“Hello,” I said, and the tears pulsed down my cheeks.

“Hello,” Sciatic Nerve pulsed back. Old, intimate friends meeting face to face for the first time.

We’d encountered each other many times a day for the past 20 years. Me prodding and coaxing. Sciatic Nerve sometimes yielding, allowing itself to be soothed and relieved. Sometimes not. Always there for me, waiting in its bed of muscle, blood, and bone beneath the skin’s surface.

You see, I’m a massage therapist. Working with the unseeable pains of the body is what I do. Sometimes the pain is emotional. Sometimes it’s physical. Either way, Sciatic Nerve is the source of much of it.

We have a regular conversation, Sciatic Nerve and I. Silently, in my head, and led by my hands, forearms, and fingers. We talk, cajole, and coax. An ongoing conversation. A friendship. Life-long companions.

My daughters, Marleigh and Delaney, and I had flown to Amsterdam for this experience. To experience the Body World’s Happiness Project exhibit. A six story museum in the heart of Amsterdam, my favorite city, exhibiting, well, real dead bodies. I know, it sounds weird. Crazy. Maybe gross. But these bodies, pristinely preserved and dissected into various organ systems and posed in motion and action are a work of genius and an absolute beauty to behold. To see the body from the inside out was, for me, magic.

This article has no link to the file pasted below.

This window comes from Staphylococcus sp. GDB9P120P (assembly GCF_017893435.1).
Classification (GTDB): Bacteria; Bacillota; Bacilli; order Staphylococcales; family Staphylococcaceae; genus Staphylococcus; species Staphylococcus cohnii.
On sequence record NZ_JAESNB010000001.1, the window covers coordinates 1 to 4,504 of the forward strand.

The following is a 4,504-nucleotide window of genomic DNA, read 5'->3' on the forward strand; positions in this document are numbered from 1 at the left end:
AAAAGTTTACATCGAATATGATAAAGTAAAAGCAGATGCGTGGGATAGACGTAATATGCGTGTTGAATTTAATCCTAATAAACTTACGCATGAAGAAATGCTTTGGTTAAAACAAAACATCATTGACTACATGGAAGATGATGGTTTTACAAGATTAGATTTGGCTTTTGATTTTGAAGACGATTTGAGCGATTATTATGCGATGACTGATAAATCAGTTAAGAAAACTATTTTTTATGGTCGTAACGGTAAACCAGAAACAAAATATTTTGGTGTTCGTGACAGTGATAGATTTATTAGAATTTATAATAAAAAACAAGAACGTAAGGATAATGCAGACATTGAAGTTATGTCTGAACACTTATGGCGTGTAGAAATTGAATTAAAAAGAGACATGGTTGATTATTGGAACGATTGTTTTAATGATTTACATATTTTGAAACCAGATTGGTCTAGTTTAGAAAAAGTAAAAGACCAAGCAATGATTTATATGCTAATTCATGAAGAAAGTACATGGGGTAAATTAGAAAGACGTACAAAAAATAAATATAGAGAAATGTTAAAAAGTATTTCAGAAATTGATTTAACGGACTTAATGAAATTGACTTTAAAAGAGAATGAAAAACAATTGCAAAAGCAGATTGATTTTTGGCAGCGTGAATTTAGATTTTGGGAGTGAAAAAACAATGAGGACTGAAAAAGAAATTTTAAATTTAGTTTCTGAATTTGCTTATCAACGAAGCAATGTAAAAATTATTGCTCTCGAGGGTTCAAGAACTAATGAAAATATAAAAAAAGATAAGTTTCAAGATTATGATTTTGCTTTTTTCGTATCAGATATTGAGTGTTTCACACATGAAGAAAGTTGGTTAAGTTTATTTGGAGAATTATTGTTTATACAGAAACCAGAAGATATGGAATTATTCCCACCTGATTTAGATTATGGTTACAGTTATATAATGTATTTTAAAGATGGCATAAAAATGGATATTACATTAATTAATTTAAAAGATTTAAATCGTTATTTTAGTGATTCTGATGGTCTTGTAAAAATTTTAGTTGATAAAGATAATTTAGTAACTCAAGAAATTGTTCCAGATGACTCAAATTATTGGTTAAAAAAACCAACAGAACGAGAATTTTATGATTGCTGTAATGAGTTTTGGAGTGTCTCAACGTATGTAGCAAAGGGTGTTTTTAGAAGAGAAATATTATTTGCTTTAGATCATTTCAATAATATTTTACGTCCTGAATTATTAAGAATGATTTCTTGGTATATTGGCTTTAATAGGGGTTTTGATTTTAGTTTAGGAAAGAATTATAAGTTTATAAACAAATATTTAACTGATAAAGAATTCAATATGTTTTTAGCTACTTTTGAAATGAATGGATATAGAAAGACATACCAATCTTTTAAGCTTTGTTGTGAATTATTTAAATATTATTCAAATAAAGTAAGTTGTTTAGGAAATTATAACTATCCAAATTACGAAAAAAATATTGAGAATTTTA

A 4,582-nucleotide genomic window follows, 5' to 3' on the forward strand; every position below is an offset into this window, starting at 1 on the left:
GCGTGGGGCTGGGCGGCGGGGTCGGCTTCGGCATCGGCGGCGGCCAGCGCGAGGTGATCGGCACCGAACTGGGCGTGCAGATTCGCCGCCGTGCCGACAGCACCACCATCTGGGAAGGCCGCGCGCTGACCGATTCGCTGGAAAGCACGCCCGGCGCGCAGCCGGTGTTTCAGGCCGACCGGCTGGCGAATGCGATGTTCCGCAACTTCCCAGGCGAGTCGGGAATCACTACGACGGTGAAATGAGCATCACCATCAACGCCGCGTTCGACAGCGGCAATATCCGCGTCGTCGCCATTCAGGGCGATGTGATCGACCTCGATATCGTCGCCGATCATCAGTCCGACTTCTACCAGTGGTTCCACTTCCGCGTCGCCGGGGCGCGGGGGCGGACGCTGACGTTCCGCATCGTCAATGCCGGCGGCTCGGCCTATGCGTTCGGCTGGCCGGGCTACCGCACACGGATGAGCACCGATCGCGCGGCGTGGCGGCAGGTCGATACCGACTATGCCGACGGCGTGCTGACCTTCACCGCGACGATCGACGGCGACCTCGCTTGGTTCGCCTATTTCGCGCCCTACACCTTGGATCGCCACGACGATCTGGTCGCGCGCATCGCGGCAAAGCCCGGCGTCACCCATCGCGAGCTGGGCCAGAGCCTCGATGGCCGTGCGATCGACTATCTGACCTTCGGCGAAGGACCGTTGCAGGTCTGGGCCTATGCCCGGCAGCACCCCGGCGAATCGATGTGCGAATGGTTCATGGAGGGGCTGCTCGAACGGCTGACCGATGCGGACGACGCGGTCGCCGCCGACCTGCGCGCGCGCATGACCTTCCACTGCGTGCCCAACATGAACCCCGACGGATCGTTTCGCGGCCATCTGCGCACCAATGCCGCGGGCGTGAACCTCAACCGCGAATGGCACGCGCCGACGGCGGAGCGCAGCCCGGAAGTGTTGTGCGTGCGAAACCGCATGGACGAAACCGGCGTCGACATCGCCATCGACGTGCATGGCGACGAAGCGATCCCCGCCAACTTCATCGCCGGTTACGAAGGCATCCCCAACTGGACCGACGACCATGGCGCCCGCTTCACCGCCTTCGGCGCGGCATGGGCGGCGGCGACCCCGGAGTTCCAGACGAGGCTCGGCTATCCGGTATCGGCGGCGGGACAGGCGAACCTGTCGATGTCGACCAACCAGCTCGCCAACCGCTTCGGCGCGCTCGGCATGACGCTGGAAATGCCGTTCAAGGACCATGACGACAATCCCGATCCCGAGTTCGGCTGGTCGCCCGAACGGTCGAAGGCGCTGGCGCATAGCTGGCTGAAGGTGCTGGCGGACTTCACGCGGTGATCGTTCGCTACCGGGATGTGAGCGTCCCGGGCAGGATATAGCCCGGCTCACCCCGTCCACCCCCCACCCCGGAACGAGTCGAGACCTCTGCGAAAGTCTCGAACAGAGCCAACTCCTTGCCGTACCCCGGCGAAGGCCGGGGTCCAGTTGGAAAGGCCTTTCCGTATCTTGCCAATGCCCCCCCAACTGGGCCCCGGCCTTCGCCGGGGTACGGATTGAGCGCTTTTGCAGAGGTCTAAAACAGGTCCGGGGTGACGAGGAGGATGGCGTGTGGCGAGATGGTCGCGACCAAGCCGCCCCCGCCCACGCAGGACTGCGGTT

An absolute joy.

When I see a person, I see the form of the their muscle and tissues through their clothing and through their skin. It’s not something I talk about because, not surprisingly, it tends to make people self-conscious. I also wonder at the function of their heart, their lungs, (and my own as well) as I see their chests and stomachs rise and fall with their breaths.